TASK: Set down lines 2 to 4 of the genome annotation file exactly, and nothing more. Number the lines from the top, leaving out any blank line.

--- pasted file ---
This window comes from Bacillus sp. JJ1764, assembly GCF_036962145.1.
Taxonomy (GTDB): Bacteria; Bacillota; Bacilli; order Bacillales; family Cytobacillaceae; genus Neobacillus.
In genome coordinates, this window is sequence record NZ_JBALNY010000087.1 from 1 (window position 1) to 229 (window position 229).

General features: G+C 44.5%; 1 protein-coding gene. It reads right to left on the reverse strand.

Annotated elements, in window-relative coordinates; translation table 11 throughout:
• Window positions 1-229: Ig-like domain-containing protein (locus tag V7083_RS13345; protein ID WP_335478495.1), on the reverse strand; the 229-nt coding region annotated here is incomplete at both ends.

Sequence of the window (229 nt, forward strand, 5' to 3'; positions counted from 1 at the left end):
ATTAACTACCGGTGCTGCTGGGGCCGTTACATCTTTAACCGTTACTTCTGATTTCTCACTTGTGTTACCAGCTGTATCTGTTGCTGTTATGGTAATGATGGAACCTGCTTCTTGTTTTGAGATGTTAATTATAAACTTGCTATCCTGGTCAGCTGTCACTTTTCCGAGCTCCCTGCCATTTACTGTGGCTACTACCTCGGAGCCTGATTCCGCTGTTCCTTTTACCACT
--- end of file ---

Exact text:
Taxonomy (GTDB): Bacteria; Bacillota; Bacilli; order Bacillales; family Cytobacillaceae; genus Neobacillus.
In genome coordinates, this window is sequence record NZ_JBALNY010000087.1 from 1 (window position 1) to 229 (window position 229).

General features: G+C 44.5%; 1 protein-coding gene. It reads right to left on the reverse strand.